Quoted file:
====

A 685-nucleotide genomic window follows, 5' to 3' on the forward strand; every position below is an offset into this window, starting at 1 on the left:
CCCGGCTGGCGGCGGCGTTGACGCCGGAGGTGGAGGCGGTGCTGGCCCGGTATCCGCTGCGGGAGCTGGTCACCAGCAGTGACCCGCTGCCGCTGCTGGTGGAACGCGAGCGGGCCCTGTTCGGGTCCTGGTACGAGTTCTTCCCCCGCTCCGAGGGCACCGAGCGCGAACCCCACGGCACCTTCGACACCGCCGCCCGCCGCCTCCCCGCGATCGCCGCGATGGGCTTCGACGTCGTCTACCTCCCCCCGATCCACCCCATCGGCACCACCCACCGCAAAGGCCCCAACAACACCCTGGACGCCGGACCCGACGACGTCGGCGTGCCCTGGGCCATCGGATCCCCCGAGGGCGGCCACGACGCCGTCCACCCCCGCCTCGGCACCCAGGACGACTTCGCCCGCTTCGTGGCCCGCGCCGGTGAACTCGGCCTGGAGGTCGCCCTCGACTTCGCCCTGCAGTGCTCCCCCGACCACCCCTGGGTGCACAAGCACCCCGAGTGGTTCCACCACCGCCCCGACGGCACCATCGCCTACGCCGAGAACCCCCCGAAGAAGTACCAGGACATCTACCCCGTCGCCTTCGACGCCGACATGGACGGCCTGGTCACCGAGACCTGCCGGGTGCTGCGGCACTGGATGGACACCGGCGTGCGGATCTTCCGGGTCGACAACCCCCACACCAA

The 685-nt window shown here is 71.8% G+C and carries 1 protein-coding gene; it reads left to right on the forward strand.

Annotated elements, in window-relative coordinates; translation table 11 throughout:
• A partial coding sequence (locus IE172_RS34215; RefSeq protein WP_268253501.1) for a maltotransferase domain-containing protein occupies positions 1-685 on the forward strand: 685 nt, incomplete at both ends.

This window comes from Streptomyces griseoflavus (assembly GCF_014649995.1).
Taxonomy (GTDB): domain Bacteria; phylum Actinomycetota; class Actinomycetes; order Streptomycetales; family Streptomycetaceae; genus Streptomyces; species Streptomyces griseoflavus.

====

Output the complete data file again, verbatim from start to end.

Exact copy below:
A 685-nucleotide genomic window follows, 5' to 3' on the forward strand; every position below is an offset into this window, starting at 1 on the left:
CCCGGCTGGCGGCGGCGTTGACGCCGGAGGTGGAGGCGGTGCTGGCCCGGTATCCGCTGCGGGAGCTGGTCACCAGCAGTGACCCGCTGCCGCTGCTGGTGGAACGCGAGCGGGCCCTGTTCGGGTCCTGGTACGAGTTCTTCCCCCGCTCCGAGGGCACCGAGCGCGAACCCCACGGCACCTTCGACACCGCCGCCCGCCGCCTCCCCGCGATCGCCGCGATGGGCTTCGACGTCGTCTACCTCCCCCCGATCCACCCCATCGGCACCACCCACCGCAAAGGCCCCAACAACACCCTGGACGCCGGACCCGACGACGTCGGCGTGCCCTGGGCCATCGGATCCCCCGAGGGCGGCCACGACGCCGTCCACCCCCGCCTCGGCACCCAGGACGACTTCGCCCGCTTCGTGGCCCGCGCCGGTGAACTCGGCCTGGAGGTCGCCCTCGACTTCGCCCTGCAGTGCTCCCCCGACCACCCCTGGGTGCACAAGCACCCCGAGTGGTTCCACCACCGCCCCGACGGCACCATCGCCTACGCCGAGAACCCCCCGAAGAAGTACCAGGACATCTACCCCGTCGCCTTCGACGCCGACATGGACGGCCTGGTCACCGAGACCTGCCGGGTGCTGCGGCACTGGATGGACACCGGCGTGCGGATCTTCCGGGTCGACAACCCCCACACCAA

The 685-nt window shown here is 71.8% G+C and carries 1 protein-coding gene; it reads left to right on the forward strand.

Annotated elements, in window-relative coordinates; translation table 11 throughout:
• A partial coding sequence (locus IE172_RS34215; RefSeq protein WP_268253501.1) for a maltotransferase domain-containing protein occupies positions 1-685 on the forward strand: 685 nt, incomplete at both ends.

This window comes from Streptomyces griseoflavus (assembly GCF_014649995.1).
Taxonomy (GTDB): domain Bacteria; phylum Actinomycetota; class Actinomycetes; order Streptomycetales; family Streptomycetaceae; genus Streptomyces; species Streptomyces griseoflavus.